Wednesday, 18 May 2011 00:00 From Emeka Anuforo, Abuja
THE celebrated but controversial Ndudi Elumelu House of Representatives power committee report assumed to have been dumped, may be stalking its way back to prominence again.
Reason: The nation’s electricity workers have given a revisit to the report as a condition for a renewed negotiation with the Federal Government over the on-going electricity sector reform programme.
The workers, who had a protracted meeting with the chief negotiator and coordinator between the government and the Power Holding Company of Nigeria (PHCN) Labour Unions, Comrade Hassan Sunmonu, insisted that unless the reports of Ndudi Elumelu power committee of the House of Representative is revisited, they would not resume negotiation with the government on the programme.
But Sunmonu called on the parties in the negotiation, to put Nigeria first in putting forward their positions.
“Power sector is the most sensitive and the most important in the economy. If we get it right in the power sector, then the path to Nigeria’s economic development and prosperity and for the benefit of the people and the government will be secure.
“However, if we get it wrong, the other countries in the West Africa sub-region which got their power sector right would be selling their manufactured goods to the Nigerian market.”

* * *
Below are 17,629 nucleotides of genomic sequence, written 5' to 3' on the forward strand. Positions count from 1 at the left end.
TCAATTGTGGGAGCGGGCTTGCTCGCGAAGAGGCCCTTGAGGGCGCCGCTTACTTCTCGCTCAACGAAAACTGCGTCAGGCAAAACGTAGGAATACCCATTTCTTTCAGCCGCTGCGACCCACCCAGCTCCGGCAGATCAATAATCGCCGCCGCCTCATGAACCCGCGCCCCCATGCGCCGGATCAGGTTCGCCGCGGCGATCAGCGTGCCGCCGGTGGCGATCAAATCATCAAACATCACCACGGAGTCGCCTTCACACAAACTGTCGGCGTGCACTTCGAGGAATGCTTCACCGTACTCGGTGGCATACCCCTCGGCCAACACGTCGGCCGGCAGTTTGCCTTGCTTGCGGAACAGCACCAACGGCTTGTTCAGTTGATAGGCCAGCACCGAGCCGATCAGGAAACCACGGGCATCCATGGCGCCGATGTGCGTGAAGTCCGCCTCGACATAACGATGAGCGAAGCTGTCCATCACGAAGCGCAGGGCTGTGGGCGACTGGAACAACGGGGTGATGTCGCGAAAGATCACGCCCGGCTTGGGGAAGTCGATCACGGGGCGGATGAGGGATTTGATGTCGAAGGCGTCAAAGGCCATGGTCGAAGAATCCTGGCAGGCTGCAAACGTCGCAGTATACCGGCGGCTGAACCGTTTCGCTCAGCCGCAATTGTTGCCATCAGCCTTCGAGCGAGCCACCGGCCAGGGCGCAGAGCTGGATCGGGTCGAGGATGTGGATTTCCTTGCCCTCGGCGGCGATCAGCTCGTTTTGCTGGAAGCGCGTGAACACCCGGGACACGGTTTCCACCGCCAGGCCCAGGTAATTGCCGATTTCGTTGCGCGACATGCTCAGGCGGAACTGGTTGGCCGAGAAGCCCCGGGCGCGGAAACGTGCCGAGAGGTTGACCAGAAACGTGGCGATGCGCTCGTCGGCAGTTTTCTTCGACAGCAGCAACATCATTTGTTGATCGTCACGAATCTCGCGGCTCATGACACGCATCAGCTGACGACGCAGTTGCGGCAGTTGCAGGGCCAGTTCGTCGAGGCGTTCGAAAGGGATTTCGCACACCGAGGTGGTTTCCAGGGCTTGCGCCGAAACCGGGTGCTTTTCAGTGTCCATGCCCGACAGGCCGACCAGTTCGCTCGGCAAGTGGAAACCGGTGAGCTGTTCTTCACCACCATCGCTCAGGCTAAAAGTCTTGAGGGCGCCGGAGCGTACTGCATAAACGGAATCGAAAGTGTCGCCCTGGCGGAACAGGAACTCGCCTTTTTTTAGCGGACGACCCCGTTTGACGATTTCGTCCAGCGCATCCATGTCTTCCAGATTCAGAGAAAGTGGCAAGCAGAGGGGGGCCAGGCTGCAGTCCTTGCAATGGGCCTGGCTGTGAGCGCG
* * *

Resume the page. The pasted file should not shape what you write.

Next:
In a chat with journalists after the meeting between the negotiator and the house unions, General Secretary of National Union of Electricity Employees (NUEE), Joe Ajaero said: “We are aware that the report exposed several acts of corruption ranging from uncompleted power projects to even non-execution of projects, even after monies have been paid. The contractors and politicians have gone ahead to become governors and senators, and nobody has been arrested or taken to jail ever since.”
He explained that the negotiations would be an easy one, stressing that the members of the government negotiation team were people of immense respect and experience, and they have all sincerely listened to the positions of the unions.
He added: “If indeed the government is consciously seeking a way forward to the electricity quagmire in this country, the right place to begin would be to see to the full and unhindered implementation of the Elumelu Committee report on how billions of naira meant for the power sector were squandered.”
He absolved electricity workers of blame in the rot in the system, even as he called on those concerned to be truly committed to making the sector functional.
“The workers are not contractors that have landed us all in this mess. The blame of unstable power supply should not be shifted to workers. It is obvious that if the contractors had done their jobs, Nigerians would have by now enjoyed better quality of electricity.”
On his part, the President of the Senior Staff Association of Electricity and Allied Companies, Bede Okpara, called for a permanent solution to the problem of the power sector, stressing, however, that all stakeholders must be carried along.
Author of this article: From Emeka Anuforo, Abuja
#1 2011-05-18 19:32